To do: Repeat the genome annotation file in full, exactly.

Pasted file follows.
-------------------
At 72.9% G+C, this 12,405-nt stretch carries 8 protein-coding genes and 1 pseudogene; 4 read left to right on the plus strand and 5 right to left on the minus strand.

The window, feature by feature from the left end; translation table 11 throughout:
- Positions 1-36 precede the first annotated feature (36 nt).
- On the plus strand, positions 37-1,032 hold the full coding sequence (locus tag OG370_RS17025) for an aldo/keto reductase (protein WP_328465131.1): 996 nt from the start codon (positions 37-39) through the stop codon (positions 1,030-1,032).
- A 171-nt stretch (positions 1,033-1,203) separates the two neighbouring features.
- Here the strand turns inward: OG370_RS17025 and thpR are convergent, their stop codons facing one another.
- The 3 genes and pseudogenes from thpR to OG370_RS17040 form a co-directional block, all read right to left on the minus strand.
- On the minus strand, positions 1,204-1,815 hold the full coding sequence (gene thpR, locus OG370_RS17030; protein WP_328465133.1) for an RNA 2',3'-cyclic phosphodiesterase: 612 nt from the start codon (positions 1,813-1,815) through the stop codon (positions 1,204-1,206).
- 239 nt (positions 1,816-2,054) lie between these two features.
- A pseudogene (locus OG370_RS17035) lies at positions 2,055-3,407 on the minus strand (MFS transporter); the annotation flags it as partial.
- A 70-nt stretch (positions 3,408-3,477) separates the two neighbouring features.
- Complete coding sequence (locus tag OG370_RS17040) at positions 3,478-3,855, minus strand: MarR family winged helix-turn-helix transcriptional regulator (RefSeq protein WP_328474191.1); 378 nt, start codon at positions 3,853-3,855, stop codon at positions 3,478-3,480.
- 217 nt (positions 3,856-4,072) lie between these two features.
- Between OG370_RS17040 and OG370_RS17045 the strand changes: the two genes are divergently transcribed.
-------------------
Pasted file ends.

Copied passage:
At 72.9% G+C, this 12,405-nt stretch carries 8 protein-coding genes and 1 pseudogene; 4 read left to right on the plus strand and 5 right to left on the minus strand.

The window, feature by feature from the left end; translation table 11 throughout:
- Positions 1-36 precede the first annotated feature (36 nt).
- On the plus strand, positions 37-1,032 hold the full coding sequence (locus tag OG370_RS17025) for an aldo/keto reductase (protein WP_328465131.1): 996 nt from the start codon (positions 37-39) through the stop codon (positions 1,030-1,032).
- A 171-nt stretch (positions 1,033-1,203) separates the two neighbouring features.
- Here the strand turns inward: OG370_RS17025 and thpR are convergent, their stop codons facing one another.
- The 3 genes and pseudogenes from thpR to OG370_RS17040 form a co-directional block, all read right to left on the minus strand.
- On the minus strand, positions 1,204-1,815 hold the full coding sequence (gene thpR, locus OG370_RS17030; protein WP_328465133.1) for an RNA 2',3'-cyclic phosphodiesterase: 612 nt from the start codon (positions 1,813-1,815) through the stop codon (positions 1,204-1,206).
- 239 nt (positions 1,816-2,054) lie between these two features.
- A pseudogene (locus OG370_RS17035) lies at positions 2,055-3,407 on the minus strand (MFS transporter); the annotation flags it as partial.
- A 70-nt stretch (positions 3,408-3,477) separates the two neighbouring features.
- Complete coding sequence (locus tag OG370_RS17040) at positions 3,478-3,855, minus strand: MarR family winged helix-turn-helix transcriptional regulator (RefSeq protein WP_328474191.1); 378 nt, start codon at positions 3,853-3,855, stop codon at positions 3,478-3,480.
- 217 nt (positions 3,856-4,072) lie between these two features.
- Between OG370_RS17040 and OG370_RS17045 the strand changes: the two genes are divergently transcribed.